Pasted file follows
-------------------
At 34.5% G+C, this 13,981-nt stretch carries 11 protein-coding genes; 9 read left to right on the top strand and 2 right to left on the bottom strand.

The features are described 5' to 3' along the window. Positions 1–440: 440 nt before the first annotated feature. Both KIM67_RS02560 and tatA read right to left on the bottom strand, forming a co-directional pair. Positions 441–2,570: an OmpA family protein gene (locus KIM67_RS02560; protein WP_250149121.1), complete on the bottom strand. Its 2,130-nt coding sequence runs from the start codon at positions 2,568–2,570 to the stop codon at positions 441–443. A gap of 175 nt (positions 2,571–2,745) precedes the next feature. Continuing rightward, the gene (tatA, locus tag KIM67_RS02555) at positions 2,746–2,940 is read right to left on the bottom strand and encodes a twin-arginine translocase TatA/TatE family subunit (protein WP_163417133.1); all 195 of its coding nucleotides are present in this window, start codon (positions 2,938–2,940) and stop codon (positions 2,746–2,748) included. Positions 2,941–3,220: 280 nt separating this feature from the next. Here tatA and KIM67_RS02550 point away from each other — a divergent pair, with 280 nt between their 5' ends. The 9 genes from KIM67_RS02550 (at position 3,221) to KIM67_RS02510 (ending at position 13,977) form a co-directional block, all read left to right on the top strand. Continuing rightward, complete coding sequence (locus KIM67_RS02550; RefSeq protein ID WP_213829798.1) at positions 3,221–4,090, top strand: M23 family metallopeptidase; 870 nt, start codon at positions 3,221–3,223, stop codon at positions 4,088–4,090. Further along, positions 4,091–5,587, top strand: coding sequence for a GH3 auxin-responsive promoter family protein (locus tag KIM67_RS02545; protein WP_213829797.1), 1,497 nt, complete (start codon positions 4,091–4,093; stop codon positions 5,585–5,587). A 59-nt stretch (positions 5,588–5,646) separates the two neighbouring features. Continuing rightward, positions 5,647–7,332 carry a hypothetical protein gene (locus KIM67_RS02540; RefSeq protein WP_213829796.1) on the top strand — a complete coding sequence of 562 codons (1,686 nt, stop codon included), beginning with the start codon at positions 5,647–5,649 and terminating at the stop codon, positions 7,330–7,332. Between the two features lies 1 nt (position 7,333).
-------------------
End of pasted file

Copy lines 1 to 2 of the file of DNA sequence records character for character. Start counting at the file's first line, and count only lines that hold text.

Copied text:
At 34.5% G+C, this 13,981-nt stretch carries 11 protein-coding genes; 9 read left to right on the top strand and 2 right to left on the bottom strand.

The features are described 5' to 3' along the window. Positions 1–440: 440 nt before the first annotated feature. Both KIM67_RS02560 and tatA read right to left on the bottom strand, forming a co-directional pair. Positions 441–2,570: an OmpA family protein gene (locus KIM67_RS02560; protein WP_250149121.1), complete on the bottom strand. Its 2,130-nt coding sequence runs from the start codon at positions 2,568–2,570 to the stop codon at positions 441–443. A gap of 175 nt (positions 2,571–2,745) precedes the next feature. Continuing rightward, the gene (tatA, locus tag KIM67_RS02555) at positions 2,746–2,940 is read right to left on the bottom strand and encodes a twin-arginine translocase TatA/TatE family subunit (protein WP_163417133.1); all 195 of its coding nucleotides are present in this window, start codon (positions 2,938–2,940) and stop codon (positions 2,746–2,748) included. Positions 2,941–3,220: 280 nt separating this feature from the next. Here tatA and KIM67_RS02550 point away from each other — a divergent pair, with 280 nt between their 5' ends. The 9 genes from KIM67_RS02550 (at position 3,221) to KIM67_RS02510 (ending at position 13,977) form a co-directional block, all read left to right on the top strand. Continuing rightward, complete coding sequence (locus KIM67_RS02550; RefSeq protein ID WP_213829798.1) at positions 3,221–4,090, top strand: M23 family metallopeptidase; 870 nt, start codon at positions 3,221–3,223, stop codon at positions 4,088–4,090. Further along, positions 4,091–5,587, top strand: coding sequence for a GH3 auxin-responsive promoter family protein (locus tag KIM67_RS02545; protein WP_213829797.1), 1,497 nt, complete (start codon positions 4,091–4,093; stop codon positions 5,585–5,587). A 59-nt stretch (positions 5,588–5,646) separates the two neighbouring features. Continuing rightward, positions 5,647–7,332 carry a hypothetical protein gene (locus KIM67_RS02540; RefSeq protein WP_213829796.1) on the top strand — a complete coding sequence of 562 codons (1,686 nt, stop codon included), beginning with the start codon at positions 5,647–5,649 and terminating at the stop codon, positions 7,330–7,332. Between the two features lies 1 nt (position 7,333).